I want the inverse of the state of the Data Ready pin of the Harris 6402 UART chip to drive the relay of the Reader Run Control board. The board in the teletype is designed to operate a reed relay when the control line is active with 12V (RS 232 levels). The chip, of course, uses TTL logic levels of 0 or +5V.

My board has to have an inverter to reverse the sense of the pin - since I want the motor to run only when data is NOT ready - and then something to convert to 12V and drive enough current for the teletype board.

I could use a MAX3232 board to convert the TTL level to RS232 voltage, but I am not certain that it can handle the current demands of the reed relay.

The other and simpler choice it to use a small relay board to switch a 12V supply  The relay board doesn't demand much, thus the inverter chip will easily drive it. The only complication for my exhibit is that I need a 12V supply in addition to the 3.3V supply that handles the Altairduino connection.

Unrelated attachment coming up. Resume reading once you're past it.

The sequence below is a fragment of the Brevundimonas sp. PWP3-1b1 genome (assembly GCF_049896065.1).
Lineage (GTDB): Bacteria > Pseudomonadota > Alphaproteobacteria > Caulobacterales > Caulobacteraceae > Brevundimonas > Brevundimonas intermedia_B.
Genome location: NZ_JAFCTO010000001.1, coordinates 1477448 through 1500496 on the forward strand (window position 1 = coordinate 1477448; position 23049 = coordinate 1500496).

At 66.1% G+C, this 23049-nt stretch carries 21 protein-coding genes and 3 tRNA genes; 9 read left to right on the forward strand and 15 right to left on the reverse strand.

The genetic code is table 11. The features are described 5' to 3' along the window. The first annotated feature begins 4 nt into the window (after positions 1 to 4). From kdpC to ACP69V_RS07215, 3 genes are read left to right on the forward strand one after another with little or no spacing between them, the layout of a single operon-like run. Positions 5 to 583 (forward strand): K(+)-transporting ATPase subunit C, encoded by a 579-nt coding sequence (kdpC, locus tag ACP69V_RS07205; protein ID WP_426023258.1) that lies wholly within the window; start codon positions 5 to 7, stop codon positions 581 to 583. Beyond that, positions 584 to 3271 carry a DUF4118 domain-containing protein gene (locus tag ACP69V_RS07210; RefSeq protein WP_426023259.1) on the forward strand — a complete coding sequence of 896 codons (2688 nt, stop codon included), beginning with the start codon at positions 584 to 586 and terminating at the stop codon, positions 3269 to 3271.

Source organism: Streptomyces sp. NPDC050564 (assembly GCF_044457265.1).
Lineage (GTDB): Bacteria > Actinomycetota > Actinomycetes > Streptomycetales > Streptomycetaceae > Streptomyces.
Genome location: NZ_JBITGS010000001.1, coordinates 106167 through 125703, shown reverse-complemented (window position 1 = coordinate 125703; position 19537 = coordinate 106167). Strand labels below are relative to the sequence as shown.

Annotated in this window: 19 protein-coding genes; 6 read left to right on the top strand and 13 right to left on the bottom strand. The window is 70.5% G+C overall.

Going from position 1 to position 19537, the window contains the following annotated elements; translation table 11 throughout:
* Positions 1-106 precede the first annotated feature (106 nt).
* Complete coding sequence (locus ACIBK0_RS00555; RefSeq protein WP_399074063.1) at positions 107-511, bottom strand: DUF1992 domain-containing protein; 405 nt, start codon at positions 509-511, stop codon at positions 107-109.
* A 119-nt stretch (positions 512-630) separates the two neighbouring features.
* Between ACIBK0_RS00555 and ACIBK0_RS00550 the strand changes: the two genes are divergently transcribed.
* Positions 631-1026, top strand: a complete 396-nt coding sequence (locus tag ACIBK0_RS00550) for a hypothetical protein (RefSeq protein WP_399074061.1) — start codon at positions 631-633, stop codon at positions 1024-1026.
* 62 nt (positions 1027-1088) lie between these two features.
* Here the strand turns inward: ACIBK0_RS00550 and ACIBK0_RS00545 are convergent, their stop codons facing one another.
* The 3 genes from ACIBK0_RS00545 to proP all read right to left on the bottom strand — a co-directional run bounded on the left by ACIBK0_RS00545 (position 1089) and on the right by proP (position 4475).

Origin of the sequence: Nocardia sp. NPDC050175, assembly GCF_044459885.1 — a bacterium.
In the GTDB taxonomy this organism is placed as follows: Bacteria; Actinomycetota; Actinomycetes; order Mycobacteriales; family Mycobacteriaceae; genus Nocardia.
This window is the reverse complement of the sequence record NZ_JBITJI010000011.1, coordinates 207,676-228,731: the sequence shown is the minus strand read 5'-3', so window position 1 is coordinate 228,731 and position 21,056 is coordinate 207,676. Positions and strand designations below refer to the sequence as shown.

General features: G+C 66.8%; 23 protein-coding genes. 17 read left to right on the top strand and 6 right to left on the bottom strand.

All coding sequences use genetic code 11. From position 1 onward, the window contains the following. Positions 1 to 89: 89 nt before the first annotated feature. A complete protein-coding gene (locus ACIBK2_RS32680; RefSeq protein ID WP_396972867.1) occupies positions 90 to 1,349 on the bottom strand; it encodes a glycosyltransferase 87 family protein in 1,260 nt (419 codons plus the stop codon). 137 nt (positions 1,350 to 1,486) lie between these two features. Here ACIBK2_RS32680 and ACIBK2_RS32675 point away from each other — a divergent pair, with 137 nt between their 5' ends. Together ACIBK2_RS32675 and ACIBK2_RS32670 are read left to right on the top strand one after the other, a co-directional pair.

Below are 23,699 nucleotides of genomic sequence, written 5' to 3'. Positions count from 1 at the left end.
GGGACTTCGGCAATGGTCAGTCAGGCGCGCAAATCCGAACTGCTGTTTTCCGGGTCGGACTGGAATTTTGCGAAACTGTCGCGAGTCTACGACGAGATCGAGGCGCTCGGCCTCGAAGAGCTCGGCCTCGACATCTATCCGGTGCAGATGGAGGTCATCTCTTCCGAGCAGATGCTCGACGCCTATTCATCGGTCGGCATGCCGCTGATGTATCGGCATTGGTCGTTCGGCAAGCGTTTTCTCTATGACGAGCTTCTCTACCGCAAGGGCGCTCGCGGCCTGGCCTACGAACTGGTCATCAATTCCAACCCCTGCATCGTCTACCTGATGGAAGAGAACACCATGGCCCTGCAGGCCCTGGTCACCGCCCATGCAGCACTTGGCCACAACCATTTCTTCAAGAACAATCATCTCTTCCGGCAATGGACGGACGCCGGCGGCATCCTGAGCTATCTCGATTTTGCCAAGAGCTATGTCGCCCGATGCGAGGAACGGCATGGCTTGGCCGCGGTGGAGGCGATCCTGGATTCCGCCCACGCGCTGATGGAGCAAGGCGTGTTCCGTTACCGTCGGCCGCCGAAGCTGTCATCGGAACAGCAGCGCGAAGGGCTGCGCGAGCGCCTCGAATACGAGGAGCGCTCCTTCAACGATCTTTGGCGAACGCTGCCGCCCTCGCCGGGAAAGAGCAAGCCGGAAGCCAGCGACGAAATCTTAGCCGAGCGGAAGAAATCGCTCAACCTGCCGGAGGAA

The other major work I needed was a replacement for the disintegrated plastic piece in the line feed mechanism of the ASR 33. Apparently this piece which spaces a lever below a stop tab has a very narrow range of heights that will work properly.

The proper part is devilishly hard to spot on the parts catalog, especially because the plastic portion is not an independently ordered unit. Therefore, the metal bracket comes with the plastic in place, under part number 187078 for those who are also trying to locate this.

Too short and the line feed does not occur. Too high and it produces spurious line feeds. I have to get it to about 1mm of the correct size to have the teletype work properly. I decided to use some acrylic and machine it with a Dremel tool. I can start with it a bit high and grind off a bit at a time until it works perfectly.

That proved much harder to execute than in my imagination, particularly because the acrylic melts when being cut, drilled or ground. I had to abandon that and try with other methods, such as my original bit of shoe sole trimmed down a bit or with sets of rubber grommets. The sets are a bit too high, but a single grommet is too low.